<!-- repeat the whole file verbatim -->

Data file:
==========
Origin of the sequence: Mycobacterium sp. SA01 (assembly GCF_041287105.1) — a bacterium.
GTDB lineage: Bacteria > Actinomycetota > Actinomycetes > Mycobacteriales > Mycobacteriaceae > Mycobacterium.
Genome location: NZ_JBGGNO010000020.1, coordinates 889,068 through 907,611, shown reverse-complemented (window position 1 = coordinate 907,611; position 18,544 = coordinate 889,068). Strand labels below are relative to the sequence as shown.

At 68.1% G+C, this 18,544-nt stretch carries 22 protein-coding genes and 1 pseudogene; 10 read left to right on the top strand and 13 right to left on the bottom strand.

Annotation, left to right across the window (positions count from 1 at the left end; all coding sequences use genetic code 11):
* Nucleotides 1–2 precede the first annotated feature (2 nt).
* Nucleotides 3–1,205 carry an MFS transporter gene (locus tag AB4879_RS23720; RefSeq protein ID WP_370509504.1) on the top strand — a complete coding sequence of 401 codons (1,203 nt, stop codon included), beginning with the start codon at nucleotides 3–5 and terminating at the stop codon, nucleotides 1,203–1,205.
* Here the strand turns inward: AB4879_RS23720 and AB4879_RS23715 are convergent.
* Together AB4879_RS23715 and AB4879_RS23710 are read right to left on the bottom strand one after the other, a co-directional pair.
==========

Origin of the sequence: Mycobacterium sp. SA01 (assembly GCF_041287105.1) — a bacterium.
GTDB lineage: Bacteria > Actinomycetota > Actinomycetes > Mycobacteriales > Mycobacteriaceae > Mycobacterium.
Genome location: NZ_JBGGNO010000020.1, coordinates 889,068 through 907,611, shown reverse-complemented (window position 1 = coordinate 907,611; position 18,544 = coordinate 889,068). Strand labels below are relative to the sequence as shown.

At 68.1% G+C, this 18,544-nt stretch carries 22 protein-coding genes and 1 pseudogene; 10 read left to right on the top strand and 13 right to left on the bottom strand.

Annotation, left to right across the window (positions count from 1 at the left end; all coding sequences use genetic code 11):
* Nucleotides 1–2 precede the first annotated feature (2 nt).
* Nucleotides 3–1,205 carry an MFS transporter gene (locus tag AB4879_RS23720; RefSeq protein ID WP_370509504.1) on the top strand — a complete coding sequence of 401 codons (1,203 nt, stop codon included), beginning with the start codon at nucleotides 3–5 and terminating at the stop codon, nucleotides 1,203–1,205.
* Here the strand turns inward: AB4879_RS23720 and AB4879_RS23715 are convergent.
* Together AB4879_RS23715 and AB4879_RS23710 are read right to left on the bottom strand one after the other, a co-directional pair.